The Steyr ADGZ was originally developed as a heavy armored car for the Austrian army (its designation was “M35 Mittlere Panzerwagen”) from 1934 and delivered from 1935-37. The Austrian army was using the ADGZ armored car at the time of Anschluss. 12 were used by the army and 15 were used by the police. The Germans used them for police work and some were taken on by the SS and used on the Eastern front and in the Balkans. The SS ordered an additional 25 ADGZ which were delivered in 1942. An interesting feature of this vehicle was that there was no “rear:” either end was capable of driving the unit. SS Heimwehr Danzig used ADGZ armored cars during the attack on the Polish Post Office in Danzig on September 1, 1939. After the invasion of the USSR a few ADGZ armored cars were rearmed with turrets from the Soviet T-26 model 1933 light tank.
One of the latest releases from AMG is ADGZ armored car. One very interesting vehicle. It is not a very recognizable vehicle cause it was used in very small range of operations, for police operations and for combat against Partisans in Yugolsavia. As far as I know this model of AMG company is the first first in plastic. This is a limited edition kit with only 1000 units produced. Kit is delivered in a classic box for 1/35 scale. Inside the box, frames are packed in 4 plastic bags of various sizes. There are 9 sprues and 4 separate parts (among them the upper and lower half of the vehicles body), PE parts, 12 rubber tires, 2 short pieces of metal wire and 1 decal sheet. Parts are molded in light grey plastic. Assembly instructions contain 12 steps on 7 pages and are easy to understand.
There are some very nice details included but …if you want to build it with the open doors, some serious “surgery” is necessary. Doors, turret hatch, vision protectors are not made to be build in an open position. The only version you can make straight from the box is combat/closed. I was really disappointed because of that, but on the other hand all other things looks good. On sprue F there are stripes with bolts of various sizes. With 2x F sprues that comes with this kit, it can be quite useful. The assembly instructions do not show where to add these bolts, but it can be useful in the future for some next projects.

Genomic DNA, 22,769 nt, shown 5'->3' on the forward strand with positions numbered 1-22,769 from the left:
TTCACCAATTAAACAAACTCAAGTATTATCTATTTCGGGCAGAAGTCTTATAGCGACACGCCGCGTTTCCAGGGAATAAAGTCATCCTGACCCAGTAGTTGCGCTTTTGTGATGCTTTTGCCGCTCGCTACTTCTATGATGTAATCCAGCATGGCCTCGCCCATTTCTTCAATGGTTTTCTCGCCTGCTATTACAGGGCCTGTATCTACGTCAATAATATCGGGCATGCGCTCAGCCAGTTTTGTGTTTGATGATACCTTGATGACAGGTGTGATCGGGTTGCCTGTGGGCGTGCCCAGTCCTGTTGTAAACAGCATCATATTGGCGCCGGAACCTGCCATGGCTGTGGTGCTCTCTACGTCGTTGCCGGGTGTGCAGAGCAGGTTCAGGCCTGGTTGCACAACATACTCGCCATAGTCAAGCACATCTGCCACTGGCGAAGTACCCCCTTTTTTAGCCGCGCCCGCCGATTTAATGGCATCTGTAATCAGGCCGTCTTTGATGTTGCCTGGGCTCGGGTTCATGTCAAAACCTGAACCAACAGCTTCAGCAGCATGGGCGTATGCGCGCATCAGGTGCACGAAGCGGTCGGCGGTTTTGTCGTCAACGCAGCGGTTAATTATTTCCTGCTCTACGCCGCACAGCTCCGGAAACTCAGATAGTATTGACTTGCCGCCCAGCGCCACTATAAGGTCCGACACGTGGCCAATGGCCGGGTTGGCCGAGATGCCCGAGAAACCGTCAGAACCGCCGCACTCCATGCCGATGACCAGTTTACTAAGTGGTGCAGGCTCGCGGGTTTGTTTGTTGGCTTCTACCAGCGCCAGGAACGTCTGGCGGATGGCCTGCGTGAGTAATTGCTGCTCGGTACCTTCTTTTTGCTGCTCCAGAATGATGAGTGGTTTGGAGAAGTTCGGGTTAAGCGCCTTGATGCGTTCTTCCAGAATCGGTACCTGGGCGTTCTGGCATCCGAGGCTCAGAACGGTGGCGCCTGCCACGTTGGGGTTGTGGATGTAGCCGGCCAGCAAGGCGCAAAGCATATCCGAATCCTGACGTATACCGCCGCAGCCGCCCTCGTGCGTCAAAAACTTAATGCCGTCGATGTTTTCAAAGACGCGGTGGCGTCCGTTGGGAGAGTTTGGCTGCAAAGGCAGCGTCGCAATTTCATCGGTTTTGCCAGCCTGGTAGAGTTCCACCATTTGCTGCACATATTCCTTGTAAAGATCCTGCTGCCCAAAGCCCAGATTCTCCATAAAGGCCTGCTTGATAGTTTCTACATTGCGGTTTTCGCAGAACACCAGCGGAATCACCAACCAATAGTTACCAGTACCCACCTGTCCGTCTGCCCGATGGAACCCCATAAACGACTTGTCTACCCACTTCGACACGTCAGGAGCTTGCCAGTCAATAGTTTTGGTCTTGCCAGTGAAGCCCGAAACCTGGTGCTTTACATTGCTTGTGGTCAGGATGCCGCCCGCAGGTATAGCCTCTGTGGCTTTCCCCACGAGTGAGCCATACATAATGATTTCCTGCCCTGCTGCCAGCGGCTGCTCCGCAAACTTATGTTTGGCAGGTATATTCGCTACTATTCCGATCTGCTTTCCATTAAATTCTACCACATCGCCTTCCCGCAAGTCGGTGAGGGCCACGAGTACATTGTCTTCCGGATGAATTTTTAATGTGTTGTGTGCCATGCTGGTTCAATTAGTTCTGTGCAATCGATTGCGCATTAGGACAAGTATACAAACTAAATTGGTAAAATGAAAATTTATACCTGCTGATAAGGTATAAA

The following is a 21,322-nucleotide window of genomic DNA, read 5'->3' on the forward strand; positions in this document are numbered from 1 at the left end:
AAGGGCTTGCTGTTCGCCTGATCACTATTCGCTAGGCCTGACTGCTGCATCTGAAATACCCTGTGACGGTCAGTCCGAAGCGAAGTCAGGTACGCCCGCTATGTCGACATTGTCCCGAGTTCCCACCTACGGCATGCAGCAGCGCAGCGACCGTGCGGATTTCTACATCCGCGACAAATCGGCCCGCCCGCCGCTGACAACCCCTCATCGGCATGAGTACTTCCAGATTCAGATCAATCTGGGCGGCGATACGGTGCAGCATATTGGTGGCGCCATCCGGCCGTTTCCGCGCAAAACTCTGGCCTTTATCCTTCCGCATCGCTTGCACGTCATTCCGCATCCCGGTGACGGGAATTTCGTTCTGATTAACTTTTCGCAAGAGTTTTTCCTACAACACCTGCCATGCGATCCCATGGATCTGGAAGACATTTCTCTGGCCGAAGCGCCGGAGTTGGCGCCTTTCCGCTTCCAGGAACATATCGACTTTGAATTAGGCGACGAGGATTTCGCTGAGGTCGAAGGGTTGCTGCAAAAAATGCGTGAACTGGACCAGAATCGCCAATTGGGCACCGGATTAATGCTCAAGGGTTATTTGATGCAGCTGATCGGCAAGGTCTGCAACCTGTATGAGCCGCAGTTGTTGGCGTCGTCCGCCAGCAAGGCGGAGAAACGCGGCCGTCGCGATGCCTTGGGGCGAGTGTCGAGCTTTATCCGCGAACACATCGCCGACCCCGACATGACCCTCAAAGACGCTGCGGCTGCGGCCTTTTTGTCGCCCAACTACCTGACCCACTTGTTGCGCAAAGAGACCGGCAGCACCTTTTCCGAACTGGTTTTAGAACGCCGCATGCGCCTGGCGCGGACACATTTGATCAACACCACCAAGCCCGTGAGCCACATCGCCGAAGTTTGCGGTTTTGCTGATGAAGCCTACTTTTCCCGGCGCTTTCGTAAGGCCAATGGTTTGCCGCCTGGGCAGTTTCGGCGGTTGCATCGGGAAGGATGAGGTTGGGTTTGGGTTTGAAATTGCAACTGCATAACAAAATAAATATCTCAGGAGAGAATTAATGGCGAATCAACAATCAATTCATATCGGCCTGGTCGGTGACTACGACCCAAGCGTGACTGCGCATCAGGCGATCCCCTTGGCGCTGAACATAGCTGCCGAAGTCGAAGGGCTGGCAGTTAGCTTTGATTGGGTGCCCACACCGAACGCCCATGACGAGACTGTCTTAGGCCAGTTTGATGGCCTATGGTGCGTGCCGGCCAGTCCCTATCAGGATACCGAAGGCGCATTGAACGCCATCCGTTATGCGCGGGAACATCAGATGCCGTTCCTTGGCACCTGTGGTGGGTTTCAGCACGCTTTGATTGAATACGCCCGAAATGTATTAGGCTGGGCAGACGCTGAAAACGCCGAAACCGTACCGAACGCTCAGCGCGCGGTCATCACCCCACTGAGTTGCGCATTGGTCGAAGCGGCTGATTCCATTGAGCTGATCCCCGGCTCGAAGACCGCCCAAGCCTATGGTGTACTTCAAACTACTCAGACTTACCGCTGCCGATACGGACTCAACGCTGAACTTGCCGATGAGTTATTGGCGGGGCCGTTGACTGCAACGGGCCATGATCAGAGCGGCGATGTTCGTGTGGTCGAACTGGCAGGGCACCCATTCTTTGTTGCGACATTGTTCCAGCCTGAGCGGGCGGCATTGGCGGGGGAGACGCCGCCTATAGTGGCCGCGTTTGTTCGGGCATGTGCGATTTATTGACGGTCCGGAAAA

Vinyl tyres are well detailed (trade mark of the tyre Continental and tire size indication), small visible flash, but nothing that will ruin model look. With few cuts or sanding it will look great.
Painting & Marking:
Decal markings are provided for four vehicles:
1. “Cross aces” Soviet-German front 1942 (side No.204-29)
2. Hpt. Koch Regenberg (side No.204-40)
3. Unknown SS unit 1942-45 (side No.204-41)
4. 7-th SS-Freiwillinge Gebirgs Devision “Prinz Eugen”, Yugoslavia 1943 (side “Seydlits”)
Colour guide is not provided for any manufacturer. There is only a simple explanation which part should be painted in which color. As all these vehicles were painted in panzer gray color, there is only one combination (as can be seen on pictures) with camo red-brown or in the white (winter) coat.
From my personal view, this model is more than welcome in my collection, cause it was taking part in history of WWII in my ex-country. There was not a wide range of German vehicles that fought in Yugoslavia (mostly specialized vehicles and captured vehicles from France, Poland…). This is no type of model that we all used to see in the market, but it has nice details and it can be build to look great. Also, this is a nice piece of German afv vehicle for soft-skin modellers. So if you are one of them, hurry up cause this is limited edition model.